OEDIPVS AEGYPTIACVS. HOC EST Vniuersalis Hieroglyphicae Veterum Doctrinae temporum iniuria abolitae instauratio. Opus ex omni Orientalium doctrina & sapientia conditum, nec non viginti diuersarum linguarum authoritate stabilitum. [With] Tomus II. Phrontisterion Hieroglyphicum [and] Tomus III. THEATRVM HIEROGLYPHICVM.
OEDIPVS AEGYPTIACVS. HOC EST Vniuersalis Hieroglyphicae Veterum Doctrinae temporum iniuria abolitae instauratio. Opus ex omni Orientalium doctrina & sapientia conditum, nec non viginti diuersarum linguarum authoritate stabilitum. [With] Tomus II. Phrontisterion Hieroglyphicum [and] Tomus III. THEATRVM HIEROGLYPHICVM.
OEDIPVS AEGYPTIACVS. HOC EST Vniuersalis Hieroglyphicae Veterum Doctrinae temporum iniuria abolitae instauratio. Opus ex omni Orientalium doctrina & sapientia conditum, nec non viginti diuersarum linguarum authoritate stabilitum. [With] Tomus II. Phrontisterion Hieroglyphicum [and] Tomus III. THEATRVM HIEROGLYPHICVM.
OEDIPVS AEGYPTIACVS. HOC EST Vniuersalis Hieroglyphicae Veterum Doctrinae temporum iniuria abolitae instauratio. Opus ex omni Orientalium doctrina & sapientia conditum, nec non viginti diuersarum linguarum authoritate stabilitum. [With] Tomus II. Phrontisterion Hieroglyphicum [and] Tomus III. THEATRVM HIEROGLYPHICVM.
OEDIPVS AEGYPTIACVS. HOC EST Vniuersalis Hieroglyphicae Veterum Doctrinae temporum iniuria abolitae instauratio. Opus ex omni Orientalium doctrina & sapientia conditum, nec non viginti diuersarum linguarum authoritate stabilitum. [With] Tomus II. Phrontisterion Hieroglyphicum [and] Tomus III. THEATRVM HIEROGLYPHICVM.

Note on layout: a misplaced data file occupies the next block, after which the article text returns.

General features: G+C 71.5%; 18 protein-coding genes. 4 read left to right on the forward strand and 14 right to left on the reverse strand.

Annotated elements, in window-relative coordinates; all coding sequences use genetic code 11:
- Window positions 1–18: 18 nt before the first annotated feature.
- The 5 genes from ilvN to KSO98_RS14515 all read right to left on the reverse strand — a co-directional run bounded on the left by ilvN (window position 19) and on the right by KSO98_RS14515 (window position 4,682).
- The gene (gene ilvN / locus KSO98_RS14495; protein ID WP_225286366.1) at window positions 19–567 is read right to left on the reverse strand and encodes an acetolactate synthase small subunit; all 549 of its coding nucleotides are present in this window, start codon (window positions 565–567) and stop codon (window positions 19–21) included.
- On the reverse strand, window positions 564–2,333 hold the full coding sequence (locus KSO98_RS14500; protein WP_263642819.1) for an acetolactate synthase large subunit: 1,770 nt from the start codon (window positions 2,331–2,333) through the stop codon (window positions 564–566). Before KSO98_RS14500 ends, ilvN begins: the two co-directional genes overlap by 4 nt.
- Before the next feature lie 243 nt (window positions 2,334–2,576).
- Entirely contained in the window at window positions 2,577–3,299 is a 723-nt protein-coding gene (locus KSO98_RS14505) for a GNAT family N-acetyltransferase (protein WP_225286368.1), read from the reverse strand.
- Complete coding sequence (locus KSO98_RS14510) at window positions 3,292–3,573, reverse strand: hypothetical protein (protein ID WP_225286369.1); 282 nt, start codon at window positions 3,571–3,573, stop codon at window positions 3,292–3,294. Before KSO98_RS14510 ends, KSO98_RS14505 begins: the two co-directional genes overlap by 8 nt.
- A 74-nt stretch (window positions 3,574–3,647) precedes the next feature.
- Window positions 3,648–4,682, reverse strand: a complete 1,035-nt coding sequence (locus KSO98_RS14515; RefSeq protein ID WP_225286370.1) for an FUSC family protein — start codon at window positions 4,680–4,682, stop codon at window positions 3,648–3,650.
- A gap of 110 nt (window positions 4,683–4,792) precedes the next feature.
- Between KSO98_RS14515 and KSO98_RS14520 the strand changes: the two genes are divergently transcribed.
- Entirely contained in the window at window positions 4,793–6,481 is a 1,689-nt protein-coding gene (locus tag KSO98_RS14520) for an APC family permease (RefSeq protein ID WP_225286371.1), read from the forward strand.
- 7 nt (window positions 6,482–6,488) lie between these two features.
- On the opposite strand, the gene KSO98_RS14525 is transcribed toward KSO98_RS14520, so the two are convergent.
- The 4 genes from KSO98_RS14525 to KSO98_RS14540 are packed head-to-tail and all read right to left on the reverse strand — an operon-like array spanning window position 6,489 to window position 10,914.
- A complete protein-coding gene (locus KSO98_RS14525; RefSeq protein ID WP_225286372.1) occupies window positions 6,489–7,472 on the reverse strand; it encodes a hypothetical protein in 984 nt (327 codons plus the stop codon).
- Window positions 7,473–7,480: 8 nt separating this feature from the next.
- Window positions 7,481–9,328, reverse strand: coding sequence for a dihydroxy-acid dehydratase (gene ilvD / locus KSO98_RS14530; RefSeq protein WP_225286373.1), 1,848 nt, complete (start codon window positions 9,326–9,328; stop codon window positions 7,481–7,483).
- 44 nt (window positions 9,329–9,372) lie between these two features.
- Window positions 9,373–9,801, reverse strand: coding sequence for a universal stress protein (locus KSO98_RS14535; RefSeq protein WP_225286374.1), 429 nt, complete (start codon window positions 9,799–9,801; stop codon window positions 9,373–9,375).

OEDIPVS AEGYPTIACVS. HOC EST Vniuersalis Hieroglyphicae Veterum Doctrinae temporum iniuria abolitae instauratio. Opus ex omni Orientalium doctrina & sapientia conditum, nec non viginti diuersarum linguarum authoritate stabilitum. [With] Tomus II. Phrontisterion Hieroglyphicum [and] Tomus III. THEATRVM HIEROGLYPHICVM.
OEDIPVS AEGYPTIACVS. HOC EST Vniuersalis Hieroglyphicae Veterum Doctrinae temporum iniuria abolitae instauratio. Opus ex omni Orientalium doctrina & sapientia conditum, nec non viginti diuersarum linguarum authoritate stabilitum. [With] Tomus II. Phrontisterion Hieroglyphicum [and] Tomus III. THEATRVM HIEROGLYPHICVM.
OEDIPVS AEGYPTIACVS. HOC EST Vniuersalis Hieroglyphicae Veterum Doctrinae temporum iniuria abolitae instauratio. Opus ex omni Orientalium doctrina & sapientia conditum, nec non viginti diuersarum linguarum authoritate stabilitum. [With] Tomus II. Phrontisterion Hieroglyphicum [and] Tomus III. THEATRVM HIEROGLYPHICVM.
OEDIPVS AEGYPTIACVS. HOC EST Vniuersalis Hieroglyphicae Veterum Doctrinae temporum iniuria abolitae instauratio. Opus ex omni Orientalium doctrina & sapientia conditum, nec non viginti diuersarum linguarum authoritate stabilitum. [With] Tomus II. Phrontisterion Hieroglyphicum [and] Tomus III. THEATRVM HIEROGLYPHICVM.
OEDIPVS AEGYPTIACVS. HOC EST Vniuersalis Hieroglyphicae Veterum Doctrinae temporum iniuria abolitae instauratio. Opus ex omni Orientalium doctrina & sapientia conditum, nec non viginti diuersarum linguarum authoritate stabilitum. [With] Tomus II. Phrontisterion Hieroglyphicum [and] Tomus III. THEATRVM HIEROGLYPHICVM.